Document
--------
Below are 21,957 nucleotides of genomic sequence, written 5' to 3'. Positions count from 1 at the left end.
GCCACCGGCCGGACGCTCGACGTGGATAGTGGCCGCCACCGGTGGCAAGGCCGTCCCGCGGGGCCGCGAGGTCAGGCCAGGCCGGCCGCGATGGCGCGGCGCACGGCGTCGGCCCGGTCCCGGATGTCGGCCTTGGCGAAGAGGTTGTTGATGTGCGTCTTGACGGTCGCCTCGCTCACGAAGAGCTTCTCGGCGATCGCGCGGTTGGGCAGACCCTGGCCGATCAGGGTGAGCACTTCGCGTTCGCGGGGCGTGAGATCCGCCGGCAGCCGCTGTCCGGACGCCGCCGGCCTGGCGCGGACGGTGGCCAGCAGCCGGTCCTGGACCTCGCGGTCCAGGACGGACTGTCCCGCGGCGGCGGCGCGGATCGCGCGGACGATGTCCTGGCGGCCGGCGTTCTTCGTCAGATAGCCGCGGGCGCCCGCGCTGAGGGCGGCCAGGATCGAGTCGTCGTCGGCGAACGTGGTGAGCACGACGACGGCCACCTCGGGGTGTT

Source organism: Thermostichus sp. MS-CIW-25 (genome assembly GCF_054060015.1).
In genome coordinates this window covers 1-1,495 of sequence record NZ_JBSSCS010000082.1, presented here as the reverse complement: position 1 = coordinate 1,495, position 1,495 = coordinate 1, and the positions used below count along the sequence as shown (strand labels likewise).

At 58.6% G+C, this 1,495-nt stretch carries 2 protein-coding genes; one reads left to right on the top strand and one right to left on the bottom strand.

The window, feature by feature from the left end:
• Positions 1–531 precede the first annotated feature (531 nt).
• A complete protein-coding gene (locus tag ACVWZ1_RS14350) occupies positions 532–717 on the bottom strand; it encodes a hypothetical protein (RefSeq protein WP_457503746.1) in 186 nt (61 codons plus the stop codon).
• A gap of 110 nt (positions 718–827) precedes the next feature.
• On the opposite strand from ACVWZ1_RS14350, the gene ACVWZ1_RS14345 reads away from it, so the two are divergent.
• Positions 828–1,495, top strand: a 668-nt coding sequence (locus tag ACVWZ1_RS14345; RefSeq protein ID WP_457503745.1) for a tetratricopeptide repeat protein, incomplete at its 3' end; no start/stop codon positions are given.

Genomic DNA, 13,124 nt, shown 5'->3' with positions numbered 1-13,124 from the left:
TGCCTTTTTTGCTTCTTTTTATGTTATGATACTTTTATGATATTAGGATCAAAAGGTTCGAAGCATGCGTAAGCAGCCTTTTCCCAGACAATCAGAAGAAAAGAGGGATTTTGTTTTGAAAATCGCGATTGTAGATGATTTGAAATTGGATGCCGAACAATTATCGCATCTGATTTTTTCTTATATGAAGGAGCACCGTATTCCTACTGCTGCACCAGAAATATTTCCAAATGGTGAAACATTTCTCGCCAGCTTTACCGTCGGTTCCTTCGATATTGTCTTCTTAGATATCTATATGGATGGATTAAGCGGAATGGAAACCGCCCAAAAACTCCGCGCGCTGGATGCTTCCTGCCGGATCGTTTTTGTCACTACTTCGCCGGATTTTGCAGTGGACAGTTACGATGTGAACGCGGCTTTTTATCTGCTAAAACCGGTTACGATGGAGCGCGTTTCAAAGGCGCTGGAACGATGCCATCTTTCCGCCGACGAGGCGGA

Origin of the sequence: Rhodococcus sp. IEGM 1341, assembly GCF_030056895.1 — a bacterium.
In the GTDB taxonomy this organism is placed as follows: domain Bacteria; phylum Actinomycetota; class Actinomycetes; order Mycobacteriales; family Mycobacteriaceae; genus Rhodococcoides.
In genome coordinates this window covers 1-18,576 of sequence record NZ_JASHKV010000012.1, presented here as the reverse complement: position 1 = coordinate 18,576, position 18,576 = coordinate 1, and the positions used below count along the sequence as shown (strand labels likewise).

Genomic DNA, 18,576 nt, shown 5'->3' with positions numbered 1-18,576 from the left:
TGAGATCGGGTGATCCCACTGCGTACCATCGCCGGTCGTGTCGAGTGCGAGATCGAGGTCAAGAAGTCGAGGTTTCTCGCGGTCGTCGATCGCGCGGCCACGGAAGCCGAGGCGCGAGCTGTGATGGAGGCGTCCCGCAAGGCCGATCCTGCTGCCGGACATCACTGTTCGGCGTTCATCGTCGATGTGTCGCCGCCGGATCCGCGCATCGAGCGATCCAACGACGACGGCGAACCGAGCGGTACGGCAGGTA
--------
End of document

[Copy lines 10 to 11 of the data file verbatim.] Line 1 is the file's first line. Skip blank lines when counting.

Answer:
• On the opposite strand from ACVWZ1_RS14350, the gene ACVWZ1_RS14345 reads away from it, so the two are divergent.
• Positions 828–1,495, top strand: a 668-nt coding sequence (locus tag ACVWZ1_RS14345; RefSeq protein ID WP_457503745.1) for a tetratricopeptide repeat protein, incomplete at its 3' end; no start/stop codon positions are given.